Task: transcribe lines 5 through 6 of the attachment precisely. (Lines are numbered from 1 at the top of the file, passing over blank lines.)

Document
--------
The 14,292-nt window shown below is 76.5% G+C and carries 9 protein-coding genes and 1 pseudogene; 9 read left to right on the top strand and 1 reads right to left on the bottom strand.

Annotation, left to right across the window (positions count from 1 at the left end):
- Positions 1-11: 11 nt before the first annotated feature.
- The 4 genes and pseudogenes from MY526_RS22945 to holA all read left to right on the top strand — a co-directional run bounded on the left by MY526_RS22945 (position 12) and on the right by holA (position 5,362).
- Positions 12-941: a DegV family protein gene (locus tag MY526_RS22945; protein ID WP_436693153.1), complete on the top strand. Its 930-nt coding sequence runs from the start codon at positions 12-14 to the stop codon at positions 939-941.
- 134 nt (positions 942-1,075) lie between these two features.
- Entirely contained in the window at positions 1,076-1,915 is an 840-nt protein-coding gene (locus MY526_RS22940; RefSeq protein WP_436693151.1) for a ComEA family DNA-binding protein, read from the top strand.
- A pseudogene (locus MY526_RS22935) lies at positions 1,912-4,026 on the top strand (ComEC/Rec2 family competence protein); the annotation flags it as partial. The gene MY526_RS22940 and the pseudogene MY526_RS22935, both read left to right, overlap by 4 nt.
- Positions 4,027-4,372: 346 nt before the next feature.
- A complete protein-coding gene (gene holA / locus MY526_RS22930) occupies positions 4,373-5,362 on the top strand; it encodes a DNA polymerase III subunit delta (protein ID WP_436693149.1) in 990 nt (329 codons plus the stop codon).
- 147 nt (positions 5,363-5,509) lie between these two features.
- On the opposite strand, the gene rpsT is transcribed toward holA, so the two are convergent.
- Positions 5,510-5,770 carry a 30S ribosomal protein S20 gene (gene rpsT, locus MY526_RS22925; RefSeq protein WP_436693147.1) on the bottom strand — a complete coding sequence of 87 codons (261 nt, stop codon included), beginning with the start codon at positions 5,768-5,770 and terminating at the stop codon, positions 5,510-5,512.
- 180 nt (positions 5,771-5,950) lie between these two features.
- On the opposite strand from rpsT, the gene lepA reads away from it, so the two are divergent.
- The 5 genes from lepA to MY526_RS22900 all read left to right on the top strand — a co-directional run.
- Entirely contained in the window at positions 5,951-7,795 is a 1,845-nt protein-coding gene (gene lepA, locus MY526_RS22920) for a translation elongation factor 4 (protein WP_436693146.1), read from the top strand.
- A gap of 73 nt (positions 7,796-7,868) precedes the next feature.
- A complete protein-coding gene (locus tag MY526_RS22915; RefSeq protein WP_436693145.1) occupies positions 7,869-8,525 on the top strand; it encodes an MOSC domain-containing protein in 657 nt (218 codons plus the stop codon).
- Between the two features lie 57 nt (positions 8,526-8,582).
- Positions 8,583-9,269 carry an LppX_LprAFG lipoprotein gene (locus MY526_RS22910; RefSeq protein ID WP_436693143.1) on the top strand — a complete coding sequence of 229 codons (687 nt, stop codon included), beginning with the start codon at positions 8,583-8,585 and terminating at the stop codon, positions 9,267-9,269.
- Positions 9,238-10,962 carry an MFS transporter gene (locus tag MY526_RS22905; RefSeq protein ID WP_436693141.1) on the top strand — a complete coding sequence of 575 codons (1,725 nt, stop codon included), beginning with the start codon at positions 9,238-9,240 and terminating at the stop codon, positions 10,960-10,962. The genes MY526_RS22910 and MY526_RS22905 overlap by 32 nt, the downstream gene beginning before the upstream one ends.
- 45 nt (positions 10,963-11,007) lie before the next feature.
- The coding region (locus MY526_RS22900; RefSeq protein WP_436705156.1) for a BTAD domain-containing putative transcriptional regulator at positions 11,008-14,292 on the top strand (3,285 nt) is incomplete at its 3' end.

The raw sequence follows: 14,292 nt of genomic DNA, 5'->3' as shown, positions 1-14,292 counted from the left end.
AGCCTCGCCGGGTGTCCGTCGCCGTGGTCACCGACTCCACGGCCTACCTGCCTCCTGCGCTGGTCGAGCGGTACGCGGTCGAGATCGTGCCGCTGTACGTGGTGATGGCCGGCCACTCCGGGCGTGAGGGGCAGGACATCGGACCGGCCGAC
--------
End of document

- Positions 12-941: a DegV family protein gene (locus tag MY526_RS22945; protein ID WP_436693153.1), complete on the top strand. Its 930-nt coding sequence runs from the start codon at positions 12-14 to the stop codon at positions 939-941.
- 134 nt (positions 942-1,075) lie between these two features.